By Kathleen Parker
WASHINGTON - Callista Gingrich has done something she might come to regret - succumbed to the Twitter fairy and opened the door to unwelcome scrutiny.
Until now, the flawlessly coiffed Callista has been granted a fairly generous berth in the public arena. By some unspoken agreement, it seemed unseemly to dwell on the past. The Gingriches have been admirably forthcoming about the transgressions that preceded their marriage.
But, there are other measures by which to judge people who dare to lead 300 million diverse individuals. We don't elect spouses, we're fond of pretending. But we do elect them, if sometimes unconsciously. Not only do they represent our idea of the familial ideal to the nation and the rest of the world, but they also engage in pillow talk with the president of the United States. No other influence compares.
So the question is, what prompted Callista Gingrich to abandon the relatively safe role of admiring sidekick and take up arms on Twitter against Mitt Romney? And what might we infer by her actions?
The tweets in question were actually retweets of someone else's comments. But travelers in the Twitterverse understand that a retweet is, if not a ringing endorsement of the contents, at least a signal to one's followers: "Hey, check this out!"
What Callista Gingrich thought worthy of sharing were two comments about Romney's style and appearance - two risky arenas, needless to say.
The other tweet concerned a recent Romney television interview: "Poor Romney. He just is a sound bite candidate. Chris Wallace pulled the string from his back, and he spewed consultant approved policy."
Spewed? This is not generally a word with which an aspiring first lady would wish to associate.
It comes as no surprise that Callista is rooting against her husband's primary opponent, but discretion is no part of it, further underscoring the understanding that the Gingriches are a team. A twofer, we dare say, though Newt has been explicit in declaring his wife more Laura Bush than Hillary Clinton. He went even further to say she's a blend of Laura Bush and Nancy Reagan, with a smidgeon of Jackie Kennedy thrown in.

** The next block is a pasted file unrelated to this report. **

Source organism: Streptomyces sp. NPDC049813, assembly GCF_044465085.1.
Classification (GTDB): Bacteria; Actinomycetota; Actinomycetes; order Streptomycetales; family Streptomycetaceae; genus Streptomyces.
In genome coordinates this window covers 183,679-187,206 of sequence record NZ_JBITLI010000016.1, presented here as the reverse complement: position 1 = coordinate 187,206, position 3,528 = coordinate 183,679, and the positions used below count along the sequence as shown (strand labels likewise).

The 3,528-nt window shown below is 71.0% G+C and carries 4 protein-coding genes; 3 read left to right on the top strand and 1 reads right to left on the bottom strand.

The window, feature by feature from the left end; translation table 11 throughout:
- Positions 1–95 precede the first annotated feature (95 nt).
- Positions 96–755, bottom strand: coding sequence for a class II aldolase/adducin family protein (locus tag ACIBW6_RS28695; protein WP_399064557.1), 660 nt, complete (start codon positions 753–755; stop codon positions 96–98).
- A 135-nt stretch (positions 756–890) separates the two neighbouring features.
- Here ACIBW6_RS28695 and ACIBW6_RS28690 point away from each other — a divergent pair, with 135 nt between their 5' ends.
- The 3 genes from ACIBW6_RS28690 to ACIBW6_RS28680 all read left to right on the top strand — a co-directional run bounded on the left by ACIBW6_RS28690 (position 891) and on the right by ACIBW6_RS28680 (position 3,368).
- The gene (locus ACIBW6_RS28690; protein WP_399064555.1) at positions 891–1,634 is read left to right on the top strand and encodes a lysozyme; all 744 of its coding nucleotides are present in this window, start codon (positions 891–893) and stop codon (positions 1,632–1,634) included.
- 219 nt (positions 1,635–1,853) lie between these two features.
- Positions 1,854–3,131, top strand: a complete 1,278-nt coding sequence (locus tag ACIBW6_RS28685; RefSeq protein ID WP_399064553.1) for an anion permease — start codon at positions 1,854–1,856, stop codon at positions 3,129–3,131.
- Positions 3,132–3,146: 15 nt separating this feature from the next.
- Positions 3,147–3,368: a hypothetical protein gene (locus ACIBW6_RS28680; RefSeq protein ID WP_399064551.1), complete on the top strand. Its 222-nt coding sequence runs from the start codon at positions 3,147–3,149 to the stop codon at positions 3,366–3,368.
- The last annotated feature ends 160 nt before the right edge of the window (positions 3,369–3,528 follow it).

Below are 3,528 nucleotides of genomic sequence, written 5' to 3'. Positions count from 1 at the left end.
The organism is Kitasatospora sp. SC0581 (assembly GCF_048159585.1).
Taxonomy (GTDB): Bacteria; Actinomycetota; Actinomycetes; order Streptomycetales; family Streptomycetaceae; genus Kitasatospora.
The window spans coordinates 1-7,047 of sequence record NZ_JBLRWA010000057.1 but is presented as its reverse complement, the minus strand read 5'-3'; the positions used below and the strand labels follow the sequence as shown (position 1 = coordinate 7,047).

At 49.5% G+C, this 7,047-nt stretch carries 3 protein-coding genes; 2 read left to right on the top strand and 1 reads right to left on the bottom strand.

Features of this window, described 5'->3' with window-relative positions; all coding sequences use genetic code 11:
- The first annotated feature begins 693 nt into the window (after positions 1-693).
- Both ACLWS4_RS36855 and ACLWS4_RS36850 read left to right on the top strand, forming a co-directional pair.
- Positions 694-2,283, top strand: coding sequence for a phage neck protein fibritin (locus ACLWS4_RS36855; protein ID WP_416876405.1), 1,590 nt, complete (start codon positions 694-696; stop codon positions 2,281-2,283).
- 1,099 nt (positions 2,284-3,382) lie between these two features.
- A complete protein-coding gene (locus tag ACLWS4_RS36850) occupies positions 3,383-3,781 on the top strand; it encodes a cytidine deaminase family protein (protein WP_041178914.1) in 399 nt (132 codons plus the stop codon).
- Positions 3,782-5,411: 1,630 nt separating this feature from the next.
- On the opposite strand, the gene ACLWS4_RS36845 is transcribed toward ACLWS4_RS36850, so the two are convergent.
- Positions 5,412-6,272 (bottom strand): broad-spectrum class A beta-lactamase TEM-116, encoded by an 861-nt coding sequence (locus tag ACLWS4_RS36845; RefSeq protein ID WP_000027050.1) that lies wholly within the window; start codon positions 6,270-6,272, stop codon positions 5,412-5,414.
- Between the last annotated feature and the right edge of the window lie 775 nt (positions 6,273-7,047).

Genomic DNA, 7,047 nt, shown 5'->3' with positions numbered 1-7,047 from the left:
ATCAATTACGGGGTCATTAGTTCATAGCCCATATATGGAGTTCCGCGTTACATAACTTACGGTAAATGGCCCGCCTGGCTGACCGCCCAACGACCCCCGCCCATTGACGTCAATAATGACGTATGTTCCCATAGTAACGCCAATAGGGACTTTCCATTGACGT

That's quite a cocktail - and a high bar for any woman.
There are surely some similarities. Callista and Laura use the same hair salon in Washington. Callista gives Newt the same upward-turned admiring attention that Nancy gave her husband. And her affinity for Tiffany jewels and Mediterranean yachts perhaps makes her Jackie-esque.
On the other hand, maybe Callista Gingrich is simply herself - a full partner in Gingrich Productions, a franchise that sells books, makes documentaries and that has provided a profitable vehicle for promoting a couple with an itch to redecorate the White House.
Part of their routine includes returning to Washington each Sunday so that Callista can take her place in the choir loft at the Basilica of the National Shrine of the Immaculate Conception. Last weekend, while other candidates were polishing the doorknobs of Iowa voters, Newt was back here watching Callista play French horn with the City of Fairfax Band. Before that, the two signed books at the Mount Vernon gift shop. Their halos are nearly blinding.
It may have been a spontaneous act of minor recklessness. But it was also certainly more Hillary Clinton than Laura Bush.
Kathleen Parker's email address is kathleenparker@!washpost.com. She writes for The Washington Post Writers Group.